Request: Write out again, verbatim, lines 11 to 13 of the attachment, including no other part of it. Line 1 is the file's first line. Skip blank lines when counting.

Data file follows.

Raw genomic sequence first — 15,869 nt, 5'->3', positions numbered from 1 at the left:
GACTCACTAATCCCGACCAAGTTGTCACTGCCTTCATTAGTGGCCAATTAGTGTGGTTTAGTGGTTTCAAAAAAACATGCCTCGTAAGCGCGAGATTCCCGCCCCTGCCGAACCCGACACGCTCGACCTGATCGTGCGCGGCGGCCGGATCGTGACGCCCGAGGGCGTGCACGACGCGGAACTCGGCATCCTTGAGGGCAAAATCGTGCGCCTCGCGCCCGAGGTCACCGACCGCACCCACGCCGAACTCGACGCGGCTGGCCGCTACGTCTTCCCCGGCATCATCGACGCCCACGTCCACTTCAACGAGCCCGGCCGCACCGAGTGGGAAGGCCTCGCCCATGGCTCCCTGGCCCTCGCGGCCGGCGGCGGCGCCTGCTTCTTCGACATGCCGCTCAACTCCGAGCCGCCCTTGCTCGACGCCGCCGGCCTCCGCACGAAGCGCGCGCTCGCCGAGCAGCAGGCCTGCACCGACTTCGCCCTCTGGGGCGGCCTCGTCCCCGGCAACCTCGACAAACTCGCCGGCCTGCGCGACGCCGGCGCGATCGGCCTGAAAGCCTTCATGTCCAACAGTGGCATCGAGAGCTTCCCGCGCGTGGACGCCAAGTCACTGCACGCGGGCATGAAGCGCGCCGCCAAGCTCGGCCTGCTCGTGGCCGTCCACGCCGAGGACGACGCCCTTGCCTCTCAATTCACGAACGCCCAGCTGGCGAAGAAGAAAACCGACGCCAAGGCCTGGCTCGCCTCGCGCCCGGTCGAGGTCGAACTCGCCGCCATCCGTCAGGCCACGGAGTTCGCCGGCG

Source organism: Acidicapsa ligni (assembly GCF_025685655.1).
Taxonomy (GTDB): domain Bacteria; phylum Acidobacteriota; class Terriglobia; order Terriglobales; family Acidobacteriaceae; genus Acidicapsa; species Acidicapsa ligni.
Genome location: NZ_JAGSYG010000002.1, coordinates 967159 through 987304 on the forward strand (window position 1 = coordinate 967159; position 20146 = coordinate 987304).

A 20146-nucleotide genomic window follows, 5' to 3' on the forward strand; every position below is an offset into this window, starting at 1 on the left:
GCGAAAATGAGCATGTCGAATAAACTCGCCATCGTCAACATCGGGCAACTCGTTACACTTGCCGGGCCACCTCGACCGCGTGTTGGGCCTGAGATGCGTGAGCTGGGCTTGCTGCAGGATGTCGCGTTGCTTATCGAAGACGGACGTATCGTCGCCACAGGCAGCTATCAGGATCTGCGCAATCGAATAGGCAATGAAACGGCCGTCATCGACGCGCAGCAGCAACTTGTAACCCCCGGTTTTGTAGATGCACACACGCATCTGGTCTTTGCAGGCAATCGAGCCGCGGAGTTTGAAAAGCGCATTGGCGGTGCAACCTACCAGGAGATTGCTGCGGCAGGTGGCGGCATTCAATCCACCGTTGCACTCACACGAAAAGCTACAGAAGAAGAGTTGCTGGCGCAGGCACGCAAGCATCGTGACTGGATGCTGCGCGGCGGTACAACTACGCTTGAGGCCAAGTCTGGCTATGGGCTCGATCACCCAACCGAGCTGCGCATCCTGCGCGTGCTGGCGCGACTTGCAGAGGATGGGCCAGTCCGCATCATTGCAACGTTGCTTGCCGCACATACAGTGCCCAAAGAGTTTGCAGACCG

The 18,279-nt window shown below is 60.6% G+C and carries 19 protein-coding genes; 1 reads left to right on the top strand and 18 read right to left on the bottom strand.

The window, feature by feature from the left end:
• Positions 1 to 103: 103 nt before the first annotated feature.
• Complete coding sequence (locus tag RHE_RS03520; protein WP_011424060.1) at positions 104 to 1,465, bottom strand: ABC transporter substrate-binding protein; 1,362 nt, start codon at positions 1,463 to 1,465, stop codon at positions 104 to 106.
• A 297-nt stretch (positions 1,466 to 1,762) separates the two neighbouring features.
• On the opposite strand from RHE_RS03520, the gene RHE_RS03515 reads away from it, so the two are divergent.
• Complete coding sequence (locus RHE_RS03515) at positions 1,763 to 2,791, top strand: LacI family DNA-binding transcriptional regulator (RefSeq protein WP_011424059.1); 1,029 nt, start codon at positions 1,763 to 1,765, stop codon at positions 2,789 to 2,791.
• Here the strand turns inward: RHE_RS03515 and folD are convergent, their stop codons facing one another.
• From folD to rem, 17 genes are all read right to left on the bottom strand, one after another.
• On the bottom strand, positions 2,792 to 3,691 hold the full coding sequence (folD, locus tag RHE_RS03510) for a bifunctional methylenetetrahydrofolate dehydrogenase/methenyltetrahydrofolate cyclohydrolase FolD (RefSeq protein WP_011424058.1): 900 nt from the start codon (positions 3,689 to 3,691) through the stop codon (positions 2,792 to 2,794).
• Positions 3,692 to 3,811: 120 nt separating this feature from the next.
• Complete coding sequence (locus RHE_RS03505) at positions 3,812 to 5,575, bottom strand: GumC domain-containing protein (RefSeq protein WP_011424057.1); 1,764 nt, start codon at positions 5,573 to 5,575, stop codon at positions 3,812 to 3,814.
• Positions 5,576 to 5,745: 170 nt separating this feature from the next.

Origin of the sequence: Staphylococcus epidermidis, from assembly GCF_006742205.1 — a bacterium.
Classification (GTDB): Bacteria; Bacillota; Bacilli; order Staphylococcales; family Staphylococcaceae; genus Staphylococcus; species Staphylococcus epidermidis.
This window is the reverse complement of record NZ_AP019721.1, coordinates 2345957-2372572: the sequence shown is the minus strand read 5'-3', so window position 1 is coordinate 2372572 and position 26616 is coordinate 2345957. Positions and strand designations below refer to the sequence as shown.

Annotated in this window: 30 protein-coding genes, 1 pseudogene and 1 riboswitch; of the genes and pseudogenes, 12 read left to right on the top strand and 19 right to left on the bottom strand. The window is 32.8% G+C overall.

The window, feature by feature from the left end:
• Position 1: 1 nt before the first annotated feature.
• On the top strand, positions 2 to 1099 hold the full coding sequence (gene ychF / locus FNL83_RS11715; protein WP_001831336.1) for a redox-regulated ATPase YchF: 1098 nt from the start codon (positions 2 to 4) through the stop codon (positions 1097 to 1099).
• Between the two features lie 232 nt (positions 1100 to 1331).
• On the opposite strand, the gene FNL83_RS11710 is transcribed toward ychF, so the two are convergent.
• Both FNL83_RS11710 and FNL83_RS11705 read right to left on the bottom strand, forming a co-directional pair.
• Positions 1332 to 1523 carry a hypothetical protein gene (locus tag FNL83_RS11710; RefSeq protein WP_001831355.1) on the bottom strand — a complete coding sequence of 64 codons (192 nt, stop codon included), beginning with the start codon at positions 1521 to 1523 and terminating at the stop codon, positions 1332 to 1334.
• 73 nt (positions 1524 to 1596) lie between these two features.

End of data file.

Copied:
• Complete coding sequence (locus tag RHE_RS03520; protein WP_011424060.1) at positions 104 to 1,465, bottom strand: ABC transporter substrate-binding protein; 1,362 nt, start codon at positions 1,463 to 1,465, stop codon at positions 104 to 106.
• A 297-nt stretch (positions 1,466 to 1,762) separates the two neighbouring features.
• On the opposite strand from RHE_RS03520, the gene RHE_RS03515 reads away from it, so the two are divergent.